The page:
It was about after that that I remembered that they hadn’t taken a break yet, and that they weren’t going to take one until the show was over. According to Phil, “It’s like there’s no safety net to play the song. We have just started and we have to do everything. Everything started to feel so fragile at that moment, like any moment was susceptible to misfortune. There were some times when that fear felt more justified than others, like when Phil hit the mic with his head or had to readjust his strumming to fall into the meter, but overall the chemistry between him and Jay was hermetic. Jay was able to accompany Phil perfectly and vice versa. That being said, I still found it baffling how they were seemingly able to handle stress with such aplomb, stress that wasn’t just about performance. Phil and Jay were responsible for nearly every aspect of the gig; selling goods, setting up technology, and probably many other behind-the-scenes deals. Phil would be at the merchandising table and then, what seemed like seconds later, he would be on stage fixing the ropes. And yet he seemed content to do the work, saying, “I don’t know, it feels good to be in some way in charge of the mechanics of my own livelihood. So I mean, yeah, I love putting out my own records and doing physical stuff. It was all part of the process of being a touring artist.
It was the verisimilitude of an ordinary man laying bare his existence on stage, the way he would weave personal memories with a personal philosophy until it gave way to pure emotional experience, that proved his square belonged unequivocally to the creative process. For him, The Microphones, Mount Eerie, his music: it’s just a living thing. There’s no place that highlights it more than in the way it subverts the perception of time. Phil isn’t afraid to detach nostalgia from his timeline on Microphones in 2020, recounting experiences when he was 20, then 17, then 23 years old. By disengaging and questioning the natural flow of things, he invites us not to think of it purely and simply as nostalgia. The expressions “only now” and “there is no end” are often repeated in his work and somehow seem to be related to this idea. When I asked him what they meant, Phil had to pause for a moment: “’Now only’ to me means living in the moment. And ‘there is no end’ is just like this eternal stretching back and forth of time. He added: “It seems that on the surface, (Microphones in 2020) is about me digging into my past and trying to be nostalgic or make sense of the past. But ultimately my goal was to talk about the present moment, like even now the moment you and I are talking about, you know, every present moment to bring the person listening to that grounded present, like waking up in the present moment. Every moment becomes a moment and a moment becomes every moment, eternity and singularity lose their distinction.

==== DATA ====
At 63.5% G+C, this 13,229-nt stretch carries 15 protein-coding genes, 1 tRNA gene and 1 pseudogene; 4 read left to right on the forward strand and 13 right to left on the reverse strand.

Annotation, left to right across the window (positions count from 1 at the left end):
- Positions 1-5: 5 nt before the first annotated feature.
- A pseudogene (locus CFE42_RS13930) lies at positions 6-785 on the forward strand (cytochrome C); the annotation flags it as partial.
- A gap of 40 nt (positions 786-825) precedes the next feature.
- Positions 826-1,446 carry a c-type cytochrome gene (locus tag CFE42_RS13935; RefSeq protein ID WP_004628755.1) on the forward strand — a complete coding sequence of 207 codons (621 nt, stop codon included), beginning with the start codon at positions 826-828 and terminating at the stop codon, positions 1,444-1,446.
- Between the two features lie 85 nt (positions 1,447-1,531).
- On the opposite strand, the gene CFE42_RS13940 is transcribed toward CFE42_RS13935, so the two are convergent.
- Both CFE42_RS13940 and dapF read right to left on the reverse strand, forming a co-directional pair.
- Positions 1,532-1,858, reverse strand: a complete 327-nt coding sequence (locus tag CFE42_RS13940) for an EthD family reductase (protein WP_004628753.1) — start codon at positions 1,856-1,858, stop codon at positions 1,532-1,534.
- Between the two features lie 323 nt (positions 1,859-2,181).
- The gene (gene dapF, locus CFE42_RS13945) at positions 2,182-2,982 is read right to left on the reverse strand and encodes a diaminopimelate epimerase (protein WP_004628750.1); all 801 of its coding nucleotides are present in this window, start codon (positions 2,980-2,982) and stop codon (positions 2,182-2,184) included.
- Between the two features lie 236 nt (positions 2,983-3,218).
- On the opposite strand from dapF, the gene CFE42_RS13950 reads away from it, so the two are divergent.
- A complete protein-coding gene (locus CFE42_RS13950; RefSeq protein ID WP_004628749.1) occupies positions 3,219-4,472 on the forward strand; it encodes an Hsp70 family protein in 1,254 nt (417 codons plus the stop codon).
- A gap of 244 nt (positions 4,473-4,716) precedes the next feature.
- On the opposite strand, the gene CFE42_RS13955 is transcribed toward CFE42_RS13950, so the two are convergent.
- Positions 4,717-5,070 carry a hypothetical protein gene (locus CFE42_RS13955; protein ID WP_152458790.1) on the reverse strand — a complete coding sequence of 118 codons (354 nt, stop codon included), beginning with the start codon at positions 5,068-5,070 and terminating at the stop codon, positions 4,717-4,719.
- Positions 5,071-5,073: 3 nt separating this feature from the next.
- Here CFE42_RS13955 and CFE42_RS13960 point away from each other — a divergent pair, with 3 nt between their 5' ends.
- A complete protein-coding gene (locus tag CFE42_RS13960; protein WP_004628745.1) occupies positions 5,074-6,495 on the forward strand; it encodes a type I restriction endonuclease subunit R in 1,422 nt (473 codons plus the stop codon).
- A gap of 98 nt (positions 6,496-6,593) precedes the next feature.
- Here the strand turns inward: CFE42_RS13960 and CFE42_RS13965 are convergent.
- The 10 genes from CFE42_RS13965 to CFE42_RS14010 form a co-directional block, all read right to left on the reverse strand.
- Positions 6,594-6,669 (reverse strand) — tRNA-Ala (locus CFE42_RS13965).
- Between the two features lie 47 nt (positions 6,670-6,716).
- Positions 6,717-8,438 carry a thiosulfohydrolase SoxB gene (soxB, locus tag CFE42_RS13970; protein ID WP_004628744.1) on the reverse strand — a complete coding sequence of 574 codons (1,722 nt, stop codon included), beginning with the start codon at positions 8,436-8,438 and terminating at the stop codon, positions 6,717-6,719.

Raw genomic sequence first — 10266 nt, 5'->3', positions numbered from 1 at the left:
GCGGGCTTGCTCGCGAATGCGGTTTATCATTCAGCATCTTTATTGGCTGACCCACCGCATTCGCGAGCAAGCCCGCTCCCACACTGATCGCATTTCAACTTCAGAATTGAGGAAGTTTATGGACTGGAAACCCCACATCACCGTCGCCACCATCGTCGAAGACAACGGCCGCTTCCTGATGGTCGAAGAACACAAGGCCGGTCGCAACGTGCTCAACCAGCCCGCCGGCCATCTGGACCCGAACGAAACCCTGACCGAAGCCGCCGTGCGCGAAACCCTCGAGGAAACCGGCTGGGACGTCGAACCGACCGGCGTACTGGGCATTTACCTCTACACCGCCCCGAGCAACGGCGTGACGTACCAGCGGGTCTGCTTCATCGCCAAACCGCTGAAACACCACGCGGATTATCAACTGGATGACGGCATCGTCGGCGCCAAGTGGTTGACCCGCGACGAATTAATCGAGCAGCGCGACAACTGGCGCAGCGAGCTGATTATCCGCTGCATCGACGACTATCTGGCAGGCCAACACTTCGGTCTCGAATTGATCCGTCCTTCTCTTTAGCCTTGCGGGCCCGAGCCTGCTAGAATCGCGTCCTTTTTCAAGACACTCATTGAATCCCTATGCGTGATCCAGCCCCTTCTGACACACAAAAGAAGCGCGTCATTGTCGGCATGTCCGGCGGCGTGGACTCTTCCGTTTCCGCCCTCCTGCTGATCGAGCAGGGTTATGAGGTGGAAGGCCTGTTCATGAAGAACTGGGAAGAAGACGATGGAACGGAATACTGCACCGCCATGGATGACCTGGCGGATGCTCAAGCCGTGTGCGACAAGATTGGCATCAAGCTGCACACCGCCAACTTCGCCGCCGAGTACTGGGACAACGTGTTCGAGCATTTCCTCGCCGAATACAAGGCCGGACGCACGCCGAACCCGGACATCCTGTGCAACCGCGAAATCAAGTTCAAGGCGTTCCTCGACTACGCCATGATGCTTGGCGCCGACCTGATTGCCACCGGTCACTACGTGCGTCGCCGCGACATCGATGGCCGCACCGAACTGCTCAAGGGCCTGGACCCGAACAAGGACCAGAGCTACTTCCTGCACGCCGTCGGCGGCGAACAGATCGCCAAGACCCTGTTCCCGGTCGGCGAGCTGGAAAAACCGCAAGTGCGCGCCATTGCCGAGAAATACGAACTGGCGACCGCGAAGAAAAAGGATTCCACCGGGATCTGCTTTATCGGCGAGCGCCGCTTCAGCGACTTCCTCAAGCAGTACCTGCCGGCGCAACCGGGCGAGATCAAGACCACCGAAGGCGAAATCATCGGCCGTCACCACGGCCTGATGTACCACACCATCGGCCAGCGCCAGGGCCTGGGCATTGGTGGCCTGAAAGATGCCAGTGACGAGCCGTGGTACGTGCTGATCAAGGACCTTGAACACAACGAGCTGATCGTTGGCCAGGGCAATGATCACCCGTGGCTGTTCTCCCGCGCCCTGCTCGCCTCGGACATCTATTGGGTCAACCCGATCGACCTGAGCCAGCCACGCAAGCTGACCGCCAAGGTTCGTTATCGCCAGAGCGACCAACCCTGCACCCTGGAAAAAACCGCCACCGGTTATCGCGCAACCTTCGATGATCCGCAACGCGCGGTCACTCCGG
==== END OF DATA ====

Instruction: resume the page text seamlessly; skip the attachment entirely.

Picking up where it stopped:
A common sentiment regarding Phil’s work is that it is deeply depressing music. The reality is that, as with any one-dimensional take, things are a lot more complicated than they appear. “To me, actually, none of this feels so depressing. Same A crow looked at me or just the very heavy songs i tried to have a takeaway and that is that its about love and light and surviving in a loving way or memory in a loving way… I sing about how everything is temporary, life is fleeting, emptiness is at the heart of all things. To me, these are like cool and beautiful ideas to think about.
There came a point in the performance when the hypnotic veil evoked by the acoustic scratching alternating between an F sharp minor and a D was gently lifted. The sound has become less enveloping. The volume dropped to a constant whisper. I wondered why I had lost the two people on either side of me in my peripheral vision until I realized how much I was leaning into the stage. Moments later, their silhouettes returned, not because I had sat in my seat, but because they had imitated my position. We had just swapped one immersion for another. However, I knew what this musical change entailed. The ride was about to end. The question is, how do you end such a monolithic creative entity? The scratching becomes even quieter, and Phil lets himself go deeper into introspection. “It’s about making art. I think it’s being able to know when it’s good enough to stop working on it… Deciding that something is done and releasing it is choosing to live with imperfection and just move on. In what must be a bit of intentional irony, the last words escape his lips “Only now and there is no end.” He lets the final note ring out a little longer than everyone expects, and once we’ve all returned from eternity, an almost imperceptible smile of contentment wraps his face.
Daily art writer Drew Gadbois can be reached at [email protected].